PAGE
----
Over the years, I have listened to numerous people, running the gamut from housing experts to friends, who have touted the benefits of home ownership. They note that a home owner can build up equity in his or her house over time. By contrast, a person who rents the same residence for decades will have nothing in the bank to show for it. Proponents of home ownership also point to the tax benefits that come with financing a house on credit. I have heard all of these arguments time and again; however, I am not swayed by them. I have not owned a house in years and do not think that I will purchase one again anytime soon.
|Courtesy Microsoft Office|
One of the key advantages for me, as a renter, is that I never have to spend money to fix any structural problems. For a homeowner, it is a different story. Over time, he or she will almost certainly have to spend thousands (if not tens of thousands) of dollars to fix the roof, to repaint the house, and to perform other maintenance functions. A March 2010 article in Houselogic.com estimates that "[o]ver time, annual maintenance costs average more than $3,300." Contrast that figure with my annual repair and maintenance costs, which are usually zero.
Perhaps more importantly, if the roof collapses or the plumbing goes awry, I do not have not devote any of my precious time to locating a repair company. I also do not have to take time off from my job to ensure that the people I hired to fix the problem are doing quality work. I can simply call my landlord and let him worry about those issues. By contrast, a homeowner will likely devote a significant amount of his or her own time to maintenance and repairs. This represents a lost opportunity cost for the owner; the time he or she spends at these tasks cannot be used for other purposes, such as earning a paycheck. While I could not find a site that would quantify these costs, I bet that, over time, they represent a significant expense for homeowners.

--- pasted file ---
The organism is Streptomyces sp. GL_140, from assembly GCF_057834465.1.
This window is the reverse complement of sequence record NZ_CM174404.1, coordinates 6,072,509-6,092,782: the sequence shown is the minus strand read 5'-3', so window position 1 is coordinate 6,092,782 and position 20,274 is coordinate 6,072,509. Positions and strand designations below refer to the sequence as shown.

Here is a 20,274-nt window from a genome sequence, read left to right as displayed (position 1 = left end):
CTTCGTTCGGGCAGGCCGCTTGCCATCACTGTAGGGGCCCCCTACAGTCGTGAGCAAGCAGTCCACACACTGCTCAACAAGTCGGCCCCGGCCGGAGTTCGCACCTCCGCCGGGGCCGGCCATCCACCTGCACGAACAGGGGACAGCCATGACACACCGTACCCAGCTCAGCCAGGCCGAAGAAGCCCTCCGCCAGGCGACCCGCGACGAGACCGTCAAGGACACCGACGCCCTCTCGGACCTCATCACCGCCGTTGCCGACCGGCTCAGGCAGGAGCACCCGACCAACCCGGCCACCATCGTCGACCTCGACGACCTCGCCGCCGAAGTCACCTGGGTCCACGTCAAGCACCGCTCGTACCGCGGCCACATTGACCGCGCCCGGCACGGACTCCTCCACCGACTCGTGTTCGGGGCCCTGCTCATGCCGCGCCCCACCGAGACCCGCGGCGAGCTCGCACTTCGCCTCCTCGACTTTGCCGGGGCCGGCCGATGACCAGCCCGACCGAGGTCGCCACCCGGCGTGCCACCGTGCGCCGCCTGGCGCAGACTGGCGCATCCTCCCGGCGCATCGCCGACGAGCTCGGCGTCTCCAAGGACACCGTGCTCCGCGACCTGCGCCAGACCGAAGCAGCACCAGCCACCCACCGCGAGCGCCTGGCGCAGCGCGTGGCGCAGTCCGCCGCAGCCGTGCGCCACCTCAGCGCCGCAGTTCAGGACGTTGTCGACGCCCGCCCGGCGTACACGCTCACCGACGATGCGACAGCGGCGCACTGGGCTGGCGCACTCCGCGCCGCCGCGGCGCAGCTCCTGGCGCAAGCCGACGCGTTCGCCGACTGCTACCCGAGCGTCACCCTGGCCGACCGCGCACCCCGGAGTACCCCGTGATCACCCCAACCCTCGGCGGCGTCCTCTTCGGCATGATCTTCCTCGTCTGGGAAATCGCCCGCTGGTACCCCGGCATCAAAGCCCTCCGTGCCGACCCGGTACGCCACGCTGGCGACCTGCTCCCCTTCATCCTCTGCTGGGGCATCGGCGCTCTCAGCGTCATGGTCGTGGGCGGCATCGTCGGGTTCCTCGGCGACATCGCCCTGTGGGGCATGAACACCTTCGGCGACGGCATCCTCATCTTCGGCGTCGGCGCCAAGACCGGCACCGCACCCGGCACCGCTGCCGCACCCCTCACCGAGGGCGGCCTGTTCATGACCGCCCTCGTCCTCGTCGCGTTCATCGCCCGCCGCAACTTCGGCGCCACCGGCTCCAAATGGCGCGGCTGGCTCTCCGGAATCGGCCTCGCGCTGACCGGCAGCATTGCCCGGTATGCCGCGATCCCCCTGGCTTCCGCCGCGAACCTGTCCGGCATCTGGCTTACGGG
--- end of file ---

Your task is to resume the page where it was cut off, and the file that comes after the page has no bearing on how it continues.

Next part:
Sometimes I am tempted to become a homeowner. However, when I stop to consider how much money and time I would have to spend on upkeep and repairs if I owned my home, I inevitably come to the conclusion that I am happy to remain a renter.
-- Anthony Hopper
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